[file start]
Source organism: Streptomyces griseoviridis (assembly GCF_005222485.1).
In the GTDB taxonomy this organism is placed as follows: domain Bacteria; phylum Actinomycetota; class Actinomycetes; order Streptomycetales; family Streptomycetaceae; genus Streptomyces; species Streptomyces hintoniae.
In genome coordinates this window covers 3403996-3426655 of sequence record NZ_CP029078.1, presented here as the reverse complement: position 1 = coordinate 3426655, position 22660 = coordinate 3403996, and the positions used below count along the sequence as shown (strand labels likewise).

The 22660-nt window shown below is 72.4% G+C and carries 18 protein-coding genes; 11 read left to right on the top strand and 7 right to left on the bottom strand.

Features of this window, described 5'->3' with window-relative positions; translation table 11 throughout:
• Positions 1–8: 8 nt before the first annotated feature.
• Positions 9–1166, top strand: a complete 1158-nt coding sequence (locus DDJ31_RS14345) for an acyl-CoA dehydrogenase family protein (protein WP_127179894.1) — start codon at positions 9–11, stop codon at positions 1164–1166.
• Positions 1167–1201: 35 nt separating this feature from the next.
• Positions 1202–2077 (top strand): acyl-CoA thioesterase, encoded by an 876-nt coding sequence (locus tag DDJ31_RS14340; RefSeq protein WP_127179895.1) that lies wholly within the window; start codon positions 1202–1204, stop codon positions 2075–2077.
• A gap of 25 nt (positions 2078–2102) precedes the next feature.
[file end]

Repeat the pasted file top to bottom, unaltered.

Source organism: Streptomyces griseoviridis (assembly GCF_005222485.1).
In the GTDB taxonomy this organism is placed as follows: domain Bacteria; phylum Actinomycetota; class Actinomycetes; order Streptomycetales; family Streptomycetaceae; genus Streptomyces; species Streptomyces hintoniae.
In genome coordinates this window covers 3403996-3426655 of sequence record NZ_CP029078.1, presented here as the reverse complement: position 1 = coordinate 3426655, position 22660 = coordinate 3403996, and the positions used below count along the sequence as shown (strand labels likewise).

The 22660-nt window shown below is 72.4% G+C and carries 18 protein-coding genes; 11 read left to right on the top strand and 7 right to left on the bottom strand.

Features of this window, described 5'->3' with window-relative positions; translation table 11 throughout:
• Positions 1–8: 8 nt before the first annotated feature.
• Positions 9–1166, top strand: a complete 1158-nt coding sequence (locus DDJ31_RS14345) for an acyl-CoA dehydrogenase family protein (protein WP_127179894.1) — start codon at positions 9–11, stop codon at positions 1164–1166.
• Positions 1167–1201: 35 nt separating this feature from the next.
• Positions 1202–2077 (top strand): acyl-CoA thioesterase, encoded by an 876-nt coding sequence (locus tag DDJ31_RS14340; RefSeq protein WP_127179895.1) that lies wholly within the window; start codon positions 1202–1204, stop codon positions 2075–2077.
• A gap of 25 nt (positions 2078–2102) precedes the next feature.